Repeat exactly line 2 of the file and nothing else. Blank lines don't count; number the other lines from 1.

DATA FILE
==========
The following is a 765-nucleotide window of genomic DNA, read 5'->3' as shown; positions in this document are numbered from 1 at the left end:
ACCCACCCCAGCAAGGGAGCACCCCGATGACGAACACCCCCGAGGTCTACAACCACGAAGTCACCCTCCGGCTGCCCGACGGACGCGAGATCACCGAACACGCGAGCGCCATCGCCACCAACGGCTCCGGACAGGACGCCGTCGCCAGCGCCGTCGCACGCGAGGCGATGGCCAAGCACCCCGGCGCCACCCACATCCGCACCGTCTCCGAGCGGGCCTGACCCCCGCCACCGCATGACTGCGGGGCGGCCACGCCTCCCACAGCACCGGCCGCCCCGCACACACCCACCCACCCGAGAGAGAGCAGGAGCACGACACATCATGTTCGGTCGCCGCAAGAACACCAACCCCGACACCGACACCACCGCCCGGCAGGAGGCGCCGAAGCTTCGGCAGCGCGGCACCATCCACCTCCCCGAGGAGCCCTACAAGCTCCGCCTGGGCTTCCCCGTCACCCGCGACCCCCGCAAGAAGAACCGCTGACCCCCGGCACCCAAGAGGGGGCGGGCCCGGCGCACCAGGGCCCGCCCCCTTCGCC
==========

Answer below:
ACCCACCCCAGCAAGGGAGCACCCCGATGACGAACACCCCCGAGGTCTACAACCACGAAGTCACCCTCCGGCTGCCCGACGGACGCGAGATCACCGAACACGCGAGCGCCATCGCCACCAACGGCTCCGGACAGGACGCCGTCGCCAGCGCCGTCGCACGCGAGGCGATGGCCAAGCACCCCGGCGCCACCCACATCCGCACCGTCTCCGAGCGGGCCTGACCCCCGCCACCGCATGACTGCGGGGCGGCCACGCCTCCCACAGCACCGGCCGCCCCGCACACACCCACCCACCCGAGAGAGAGCAGGAGCACGACACATCATGTTCGGTCGCCGCAAGAACACCAACCCCGACACCGACACCACCGCCCGGCAGGAGGCGCCGAAGCTTCGGCAGCGCGGCACCATCCACCTCCCCGAGGAGCCCTACAAGCTCCGCCTGGGCTTCCCCGTCACCCGCGACCCCCGCAAGAAGAACCGCTGACCCCCGGCACCCAAGAGGGGGCGGGCCCGGCGCACCAGGGCCCGCCCCCTTCGCC